"She's gone out." Eduardo sat with his paws neatly together, drawn up to his tallest seated position. He even had his fez on.
Maggiormente looked around the room. It seemed entirely empty of occupants apart from his familiar. "I see."
The Venetian lion sighed. "No, she's gone out of the house."
"Ah." Even better that. Maggiormente sat down and contemplated his table of beakers, cylinders and unguents. It would be a lot to have to pack up and move, he realised. They had gotten rid of the crates in which they had brought everything from Rome. Then there would be a cart to arrange as well.
Suddenly he felt very very tired.
"We don't have to move," the lion said, looking a little too pleased with himself. He stretched his wings out to their full size and then folded them back down again.
The alchemist looked at him with an eyebrow raised. "What?"
"I said, we don't have to move anymore."
"We did before?"
"You were thinking it."
"True enough. So why don't we have to do so now?"
Eduardo grinned, showing his big teeth. While the alchemist was very accustomed to this display, many were understandably intimidated by the gleaming choppers, a fact Eduardo chose to be aware of only some of the time. "I solved our problems with the concierge."
The alchemist had a momentary image of the lion eating the poor woman, but doubtless he would be lying down to digest a meal of that size and he was looking far too alert and pleased with himself for that—which was a relief to say the least.
He was not pleased with Mme. Gabor, but he would not wish her to become Eduardo's supper.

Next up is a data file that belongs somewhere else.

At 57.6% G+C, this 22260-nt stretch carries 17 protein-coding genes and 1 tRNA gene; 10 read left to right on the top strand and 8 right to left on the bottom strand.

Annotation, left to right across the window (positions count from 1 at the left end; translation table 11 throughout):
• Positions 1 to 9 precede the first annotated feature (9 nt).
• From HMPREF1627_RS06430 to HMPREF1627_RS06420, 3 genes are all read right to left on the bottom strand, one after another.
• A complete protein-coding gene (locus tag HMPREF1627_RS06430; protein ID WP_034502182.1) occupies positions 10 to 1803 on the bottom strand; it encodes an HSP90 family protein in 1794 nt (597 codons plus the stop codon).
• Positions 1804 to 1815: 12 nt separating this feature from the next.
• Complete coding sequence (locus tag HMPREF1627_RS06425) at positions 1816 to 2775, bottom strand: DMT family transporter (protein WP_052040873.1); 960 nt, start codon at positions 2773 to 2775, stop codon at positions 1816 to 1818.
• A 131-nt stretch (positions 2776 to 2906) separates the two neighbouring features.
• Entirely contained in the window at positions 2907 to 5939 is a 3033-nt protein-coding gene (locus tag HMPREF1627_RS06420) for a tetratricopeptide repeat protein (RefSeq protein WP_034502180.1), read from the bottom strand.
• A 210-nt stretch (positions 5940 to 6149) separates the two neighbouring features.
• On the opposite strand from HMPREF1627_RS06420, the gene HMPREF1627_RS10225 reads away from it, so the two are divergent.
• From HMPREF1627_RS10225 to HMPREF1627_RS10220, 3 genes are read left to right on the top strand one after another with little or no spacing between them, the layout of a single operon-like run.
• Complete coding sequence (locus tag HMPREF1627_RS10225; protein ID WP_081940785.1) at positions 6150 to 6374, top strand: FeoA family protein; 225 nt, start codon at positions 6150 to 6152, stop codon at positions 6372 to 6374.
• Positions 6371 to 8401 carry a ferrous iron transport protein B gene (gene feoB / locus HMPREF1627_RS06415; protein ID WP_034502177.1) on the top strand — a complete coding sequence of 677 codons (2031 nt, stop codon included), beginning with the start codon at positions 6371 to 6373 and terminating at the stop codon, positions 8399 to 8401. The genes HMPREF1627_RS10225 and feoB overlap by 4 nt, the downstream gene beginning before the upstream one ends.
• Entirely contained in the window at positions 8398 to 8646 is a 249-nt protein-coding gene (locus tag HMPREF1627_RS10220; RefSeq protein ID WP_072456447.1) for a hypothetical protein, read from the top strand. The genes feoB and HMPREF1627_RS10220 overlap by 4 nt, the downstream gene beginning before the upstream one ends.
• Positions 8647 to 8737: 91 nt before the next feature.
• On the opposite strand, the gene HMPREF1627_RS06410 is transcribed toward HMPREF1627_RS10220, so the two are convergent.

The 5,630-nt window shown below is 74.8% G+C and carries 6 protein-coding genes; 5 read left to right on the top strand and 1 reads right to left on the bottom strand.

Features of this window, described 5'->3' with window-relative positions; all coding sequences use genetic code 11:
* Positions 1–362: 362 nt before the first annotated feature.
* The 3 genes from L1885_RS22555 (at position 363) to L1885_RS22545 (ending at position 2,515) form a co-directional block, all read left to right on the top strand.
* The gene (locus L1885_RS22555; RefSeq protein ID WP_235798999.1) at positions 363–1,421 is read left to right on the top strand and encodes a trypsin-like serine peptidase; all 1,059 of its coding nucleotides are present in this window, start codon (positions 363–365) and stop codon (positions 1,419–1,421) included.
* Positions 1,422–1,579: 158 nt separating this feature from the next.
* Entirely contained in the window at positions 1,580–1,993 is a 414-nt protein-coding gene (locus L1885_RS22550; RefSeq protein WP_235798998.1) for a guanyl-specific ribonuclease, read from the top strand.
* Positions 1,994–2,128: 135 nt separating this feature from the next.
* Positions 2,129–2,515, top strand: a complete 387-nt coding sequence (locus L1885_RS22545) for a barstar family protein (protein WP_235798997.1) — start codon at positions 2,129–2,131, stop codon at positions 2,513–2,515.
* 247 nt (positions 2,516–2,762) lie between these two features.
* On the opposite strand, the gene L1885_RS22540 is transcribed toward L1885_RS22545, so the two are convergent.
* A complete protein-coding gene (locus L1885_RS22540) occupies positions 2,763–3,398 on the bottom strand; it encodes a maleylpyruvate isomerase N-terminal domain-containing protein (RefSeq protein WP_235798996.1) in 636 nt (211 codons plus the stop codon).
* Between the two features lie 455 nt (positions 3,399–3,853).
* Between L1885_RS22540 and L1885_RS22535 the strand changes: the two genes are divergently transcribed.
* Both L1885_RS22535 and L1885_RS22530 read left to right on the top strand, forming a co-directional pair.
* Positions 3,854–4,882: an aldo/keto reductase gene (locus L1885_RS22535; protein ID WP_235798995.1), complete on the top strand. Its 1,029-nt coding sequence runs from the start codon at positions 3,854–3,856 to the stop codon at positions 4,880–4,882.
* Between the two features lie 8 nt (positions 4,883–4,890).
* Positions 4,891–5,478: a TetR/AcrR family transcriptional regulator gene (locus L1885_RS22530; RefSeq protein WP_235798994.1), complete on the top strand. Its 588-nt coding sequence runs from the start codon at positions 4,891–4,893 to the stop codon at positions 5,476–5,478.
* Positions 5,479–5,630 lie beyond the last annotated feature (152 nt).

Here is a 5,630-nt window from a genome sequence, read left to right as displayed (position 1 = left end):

"How did you solve our problems?"
"I reasoned with her." The lion looked even more smug now, shaking his mane to emphasize his pronouncement.
"How exactly did you do that? You worry me, Eduardo."
His familiar barked with laughter, which seemed an entirely unsuitable sound for a lion to make. "What can I say? I made her an offer that she could not reasonably refuse."
Maggiormente did not like the sound of that. "What sort of offer? Did this involve pigeons?"
"Only as an example," Eduardo said with a small growl.
"What? She was trouble—and it was only likely to get worse. You need to work. I need to eat. It's a fairly simple equation." The lion coughed and a couple of pigeon feathers wafted out of his mouth onto the floor.
Maggiormente considered the situation. "Well, I suppose anything is worth not having to move again."
"And the pigeons are really fat here." Eduardo licked his paw as if a taste of his feathery meal remained there. "We need to get back to work before the Exposition, piccolo mago. It's just around the corner after all."
"And I have nothing to show for it!" The alchemist threw up his hands. "The linseed oil has gone nowhere. I need sand. What if I should be working with magnetism after all?!"
"I think steam more likely to be effective for air travel. The locomotive is the model to follow after all. More certain."
Maggiormente shook his head. "No, the answer lies in alchemy. A chemical reaction that will take the place of inefficient coal. If not linseed, some other fuel from which I can release its explosive powers."
Eduardo huffed. "More smelly fluids."
The alchemist waved his hand, a faraway look evident in his eyes now. "The secrets to efficient air travel lie hidden in the smallest elements. I must delve deeper and explore the unseen world." He stroked his beard, lost in thought now.
The lion burped. Another feather floated down to the wooden floor, but the alchemist failed to notice its fall.
"I must review my Hitchcock, and perhaps Madame Atwood, too," Maggiormente muttered.
Eduardo laid down and rested his head on his paws and almost immediately slept.